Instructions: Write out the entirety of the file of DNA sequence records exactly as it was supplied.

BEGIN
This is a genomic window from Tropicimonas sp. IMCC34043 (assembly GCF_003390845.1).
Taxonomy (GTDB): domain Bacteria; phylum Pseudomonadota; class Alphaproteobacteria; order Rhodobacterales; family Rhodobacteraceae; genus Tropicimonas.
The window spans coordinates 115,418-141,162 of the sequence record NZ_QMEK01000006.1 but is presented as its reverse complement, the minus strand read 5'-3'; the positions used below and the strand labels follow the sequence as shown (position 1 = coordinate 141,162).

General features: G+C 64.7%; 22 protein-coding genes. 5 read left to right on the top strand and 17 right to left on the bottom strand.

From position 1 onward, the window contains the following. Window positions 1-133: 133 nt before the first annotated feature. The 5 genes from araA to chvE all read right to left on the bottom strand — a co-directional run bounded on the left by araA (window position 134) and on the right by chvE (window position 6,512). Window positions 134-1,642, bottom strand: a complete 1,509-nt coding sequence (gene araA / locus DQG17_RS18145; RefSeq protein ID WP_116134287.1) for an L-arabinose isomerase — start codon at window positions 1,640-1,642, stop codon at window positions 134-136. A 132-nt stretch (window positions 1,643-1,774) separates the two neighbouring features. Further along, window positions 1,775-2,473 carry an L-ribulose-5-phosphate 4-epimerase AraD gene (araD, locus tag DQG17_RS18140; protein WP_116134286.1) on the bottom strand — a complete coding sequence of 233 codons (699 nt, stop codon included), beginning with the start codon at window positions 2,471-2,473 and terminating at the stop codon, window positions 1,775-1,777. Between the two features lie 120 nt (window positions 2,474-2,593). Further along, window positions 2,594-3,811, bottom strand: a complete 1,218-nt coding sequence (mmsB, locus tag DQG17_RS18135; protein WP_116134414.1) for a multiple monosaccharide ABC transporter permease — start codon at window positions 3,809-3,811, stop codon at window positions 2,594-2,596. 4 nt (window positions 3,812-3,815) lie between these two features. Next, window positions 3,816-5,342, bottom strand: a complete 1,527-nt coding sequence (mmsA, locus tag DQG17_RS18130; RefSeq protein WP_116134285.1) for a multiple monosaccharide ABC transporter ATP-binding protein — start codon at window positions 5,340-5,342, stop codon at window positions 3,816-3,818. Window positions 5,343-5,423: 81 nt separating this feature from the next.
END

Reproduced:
This is a genomic window from Tropicimonas sp. IMCC34043 (assembly GCF_003390845.1).
Taxonomy (GTDB): domain Bacteria; phylum Pseudomonadota; class Alphaproteobacteria; order Rhodobacterales; family Rhodobacteraceae; genus Tropicimonas.
The window spans coordinates 115,418-141,162 of the sequence record NZ_QMEK01000006.1 but is presented as its reverse complement, the minus strand read 5'-3'; the positions used below and the strand labels follow the sequence as shown (position 1 = coordinate 141,162).

General features: G+C 64.7%; 22 protein-coding genes. 5 read left to right on the top strand and 17 right to left on the bottom strand.

From position 1 onward, the window contains the following. Window positions 1-133: 133 nt before the first annotated feature. The 5 genes from araA to chvE all read right to left on the bottom strand — a co-directional run bounded on the left by araA (window position 134) and on the right by chvE (window position 6,512). Window positions 134-1,642, bottom strand: a complete 1,509-nt coding sequence (gene araA / locus DQG17_RS18145; RefSeq protein ID WP_116134287.1) for an L-arabinose isomerase — start codon at window positions 1,640-1,642, stop codon at window positions 134-136. A 132-nt stretch (window positions 1,643-1,774) separates the two neighbouring features. Further along, window positions 1,775-2,473 carry an L-ribulose-5-phosphate 4-epimerase AraD gene (araD, locus tag DQG17_RS18140; protein WP_116134286.1) on the bottom strand — a complete coding sequence of 233 codons (699 nt, stop codon included), beginning with the start codon at window positions 2,471-2,473 and terminating at the stop codon, window positions 1,775-1,777. Between the two features lie 120 nt (window positions 2,474-2,593). Further along, window positions 2,594-3,811, bottom strand: a complete 1,218-nt coding sequence (mmsB, locus tag DQG17_RS18135; protein WP_116134414.1) for a multiple monosaccharide ABC transporter permease — start codon at window positions 3,809-3,811, stop codon at window positions 2,594-2,596. 4 nt (window positions 3,812-3,815) lie between these two features. Next, window positions 3,816-5,342, bottom strand: a complete 1,527-nt coding sequence (mmsA, locus tag DQG17_RS18130; RefSeq protein WP_116134285.1) for a multiple monosaccharide ABC transporter ATP-binding protein — start codon at window positions 5,340-5,342, stop codon at window positions 3,816-3,818. Window positions 5,343-5,423: 81 nt separating this feature from the next.